10. Ethics and privacy are significant issues. How can we address the value of analytics for individuals and organizations…and the inevitability that some uses of analytics will be borderline unethical?

This type of criticism could be enough for anybody to give up already and turn their back to this field of science. I personally belief that this would a grave mistake. You would be moving against the strong and steady direction of technology’s tendencies.

SNAPP: Social network analysis

The assignment of the week was to take a look at Social Networks Adapting Pedagogical Practice (better known as SNAPP) and use it on the Moodle forums of the course. Since I had already played with it before I only looked at Dave Cormier‘s video of his experience with the tool:

Snapp’s website gives a good overview of some of the things that a tool like this can be used for. Think about finding disconnected or at-risk students, seeing who are the key information brokers in the class, use it for “before and after” snapshots of a particular intervention, etc.

Before I was able to use it inside my organisation I needed to make sure that the tool does not send any of the data it scrapes back home to the creators of the software (why wouldn’t it, it is a research project after all). I had an exchange with Lori Lockyer, professor at Wollongong, who assured me that:

SNAPP locally complies the data in your Moodle discussion forum but it does not send data from the server (where the discussion forum is hosted) to the local machine nor does it send data from the local machine to the server.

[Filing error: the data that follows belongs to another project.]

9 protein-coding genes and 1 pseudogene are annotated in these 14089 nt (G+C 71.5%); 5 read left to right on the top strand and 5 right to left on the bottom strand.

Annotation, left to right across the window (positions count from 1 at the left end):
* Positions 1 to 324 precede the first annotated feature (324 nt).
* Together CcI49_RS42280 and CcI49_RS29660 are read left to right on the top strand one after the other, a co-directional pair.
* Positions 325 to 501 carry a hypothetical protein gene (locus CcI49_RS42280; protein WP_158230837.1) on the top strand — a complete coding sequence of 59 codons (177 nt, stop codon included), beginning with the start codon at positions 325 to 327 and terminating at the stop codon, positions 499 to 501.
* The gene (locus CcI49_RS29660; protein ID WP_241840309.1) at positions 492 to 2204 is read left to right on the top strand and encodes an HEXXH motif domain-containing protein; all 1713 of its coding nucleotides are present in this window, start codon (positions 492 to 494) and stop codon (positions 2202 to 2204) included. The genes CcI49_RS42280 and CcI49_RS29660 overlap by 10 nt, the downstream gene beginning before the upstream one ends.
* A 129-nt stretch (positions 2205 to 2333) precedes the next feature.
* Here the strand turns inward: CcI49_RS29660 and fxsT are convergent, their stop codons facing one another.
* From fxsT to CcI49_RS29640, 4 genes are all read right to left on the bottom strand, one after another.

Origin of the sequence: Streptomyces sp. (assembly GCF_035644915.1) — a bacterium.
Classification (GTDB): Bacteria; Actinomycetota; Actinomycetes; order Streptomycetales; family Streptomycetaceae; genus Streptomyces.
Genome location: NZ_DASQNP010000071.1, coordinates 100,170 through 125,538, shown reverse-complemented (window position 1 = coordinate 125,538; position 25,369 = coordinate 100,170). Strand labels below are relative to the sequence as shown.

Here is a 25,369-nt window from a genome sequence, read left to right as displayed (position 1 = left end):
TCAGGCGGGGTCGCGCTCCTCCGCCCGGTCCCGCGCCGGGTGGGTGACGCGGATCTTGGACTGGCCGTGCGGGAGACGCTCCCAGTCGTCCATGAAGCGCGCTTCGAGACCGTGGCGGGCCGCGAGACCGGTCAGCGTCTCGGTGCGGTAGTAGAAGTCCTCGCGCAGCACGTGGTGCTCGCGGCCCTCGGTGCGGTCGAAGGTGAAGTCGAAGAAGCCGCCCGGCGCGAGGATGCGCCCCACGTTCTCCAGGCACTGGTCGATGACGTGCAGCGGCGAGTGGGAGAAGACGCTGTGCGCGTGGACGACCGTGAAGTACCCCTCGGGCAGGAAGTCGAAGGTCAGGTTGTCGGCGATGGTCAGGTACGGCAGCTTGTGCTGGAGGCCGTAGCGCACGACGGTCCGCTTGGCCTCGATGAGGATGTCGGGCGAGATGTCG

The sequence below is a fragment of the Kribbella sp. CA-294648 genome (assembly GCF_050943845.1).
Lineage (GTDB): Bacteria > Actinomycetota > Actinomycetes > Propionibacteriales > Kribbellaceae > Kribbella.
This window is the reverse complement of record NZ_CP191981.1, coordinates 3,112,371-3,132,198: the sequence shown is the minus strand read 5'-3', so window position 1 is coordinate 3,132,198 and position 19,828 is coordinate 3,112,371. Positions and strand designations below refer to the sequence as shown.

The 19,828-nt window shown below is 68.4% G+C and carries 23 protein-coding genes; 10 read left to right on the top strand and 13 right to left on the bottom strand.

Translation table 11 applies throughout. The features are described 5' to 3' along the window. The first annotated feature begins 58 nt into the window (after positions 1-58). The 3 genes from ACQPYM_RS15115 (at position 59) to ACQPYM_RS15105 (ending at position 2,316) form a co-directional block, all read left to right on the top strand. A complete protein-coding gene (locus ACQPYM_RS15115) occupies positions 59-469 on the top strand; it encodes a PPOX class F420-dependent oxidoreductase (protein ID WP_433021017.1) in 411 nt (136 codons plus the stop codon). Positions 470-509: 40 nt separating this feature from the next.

Making social networks inside applications (and ultimately inside organisations) more visible to many more people using standard interfaces is a nice future to look forward to. Which LMS is the first to have these types of graphs next to their forum posts? Which LMS will export graphs in some standard format for further processing with tools like Gephi?

Gephi is one of the tools by the way, that I really should start to experiment with sooner rather than later.

The intelligent spammability of open online courses: where are the vendors?

One thing that I have been thinking about in relation to these Open Online Courses is how easy it would be for vendors of particular related software products to come and crash the party. The open nature of these courses lends itself to spam I would say.

Doing this in an obnoxious way will ultimately not help you with this critical crowd, but being part of the conversation (Cluetrain anybody?) could be hugely beneficial from a commercial point of view. As a marketeer where else would you find as many people deeply interested into Learning Analytics as in this course? Will these people not be the influencers in this space in the near future?

So where are the vendors? Do you think they are lurking, or am I overstating the opportunity that lies here for them?

My participation in numbers

Every week I give a numerical update about my course participation (I do this in the spirit of the quantified self, as a motivator and because it seems fitting for the topic). This week I bookmarked 37 items on Diigo, wrote 3 Lak11 related tweets, wrote 5 Moodle forum posts and 1 blog post.